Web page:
Civan noted that these inputs are important for the continuing expansion of Turkey’s textile and clothing industry, complementing local supplies. “Turkey is the seventh-largest cotton producer in the world,” she said. “Cotton imports have also increased in recent years as cotton supply in the domestic market has increased and the government has taken steps to facilitate trade with imports.”
And while possible restrictions on US imports will encourage imports from other countries, “imports from the US will not stop.”
Civan stressed that the government recognises the importance of the textile and clothing sector to the Turkish economy, which the World Bank is still predicting will grow 4.5% this year, despite its problems.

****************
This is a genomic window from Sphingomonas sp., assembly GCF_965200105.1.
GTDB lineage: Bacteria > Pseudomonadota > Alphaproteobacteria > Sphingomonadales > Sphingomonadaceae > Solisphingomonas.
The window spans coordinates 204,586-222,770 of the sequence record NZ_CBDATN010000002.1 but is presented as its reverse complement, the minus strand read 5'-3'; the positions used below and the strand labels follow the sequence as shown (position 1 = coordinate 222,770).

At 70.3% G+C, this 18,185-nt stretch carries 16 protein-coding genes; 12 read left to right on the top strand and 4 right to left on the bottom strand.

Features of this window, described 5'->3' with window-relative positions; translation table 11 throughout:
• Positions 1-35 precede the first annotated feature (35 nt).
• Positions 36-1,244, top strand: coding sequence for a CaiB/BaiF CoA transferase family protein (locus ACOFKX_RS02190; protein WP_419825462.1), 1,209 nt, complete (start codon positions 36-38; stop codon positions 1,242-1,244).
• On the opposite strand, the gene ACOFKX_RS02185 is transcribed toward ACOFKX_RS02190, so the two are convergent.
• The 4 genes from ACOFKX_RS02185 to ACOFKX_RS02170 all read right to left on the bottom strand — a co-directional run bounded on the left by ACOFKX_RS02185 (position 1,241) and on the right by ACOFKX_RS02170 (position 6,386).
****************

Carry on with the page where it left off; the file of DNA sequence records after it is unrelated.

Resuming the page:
“Therefore, the government will set up trade arrangements, to keep up the supply for the domestic market and textile exports. We do not expect that cotton from the US will be that much restricted that it will have a huge effect on the domestic supply.”
She hoped the Turkish textile sector would be protected from the fall in the lira by government actions, including monetary policy and trade initiatives, but it would inevitably increase the cost of cotton supplies in lira for Turkish manufacturers, given they are priced in US dollars.
Dr Adams said the US cotton industry was worried about this, given the strength of the dollar. The only good news is that the lira is performing just as badly against weaker cotton exporting currencies, such as the Egyptian pound (EGP) – TRY1 bought EGP2.76 on 11 September and EGP5.14 on 12 September last year.
The lira is even weak against the currency of central Asian cotton exporter Uzbekistan, the Som (UZS) – TRY1 bought UZS1,222 this 11 September and UZS2,356 last 12 September. “The depreciation of the Turkish lira is not favourable to foreign imports since it makes imports more expensive,” stressed Dr Adams.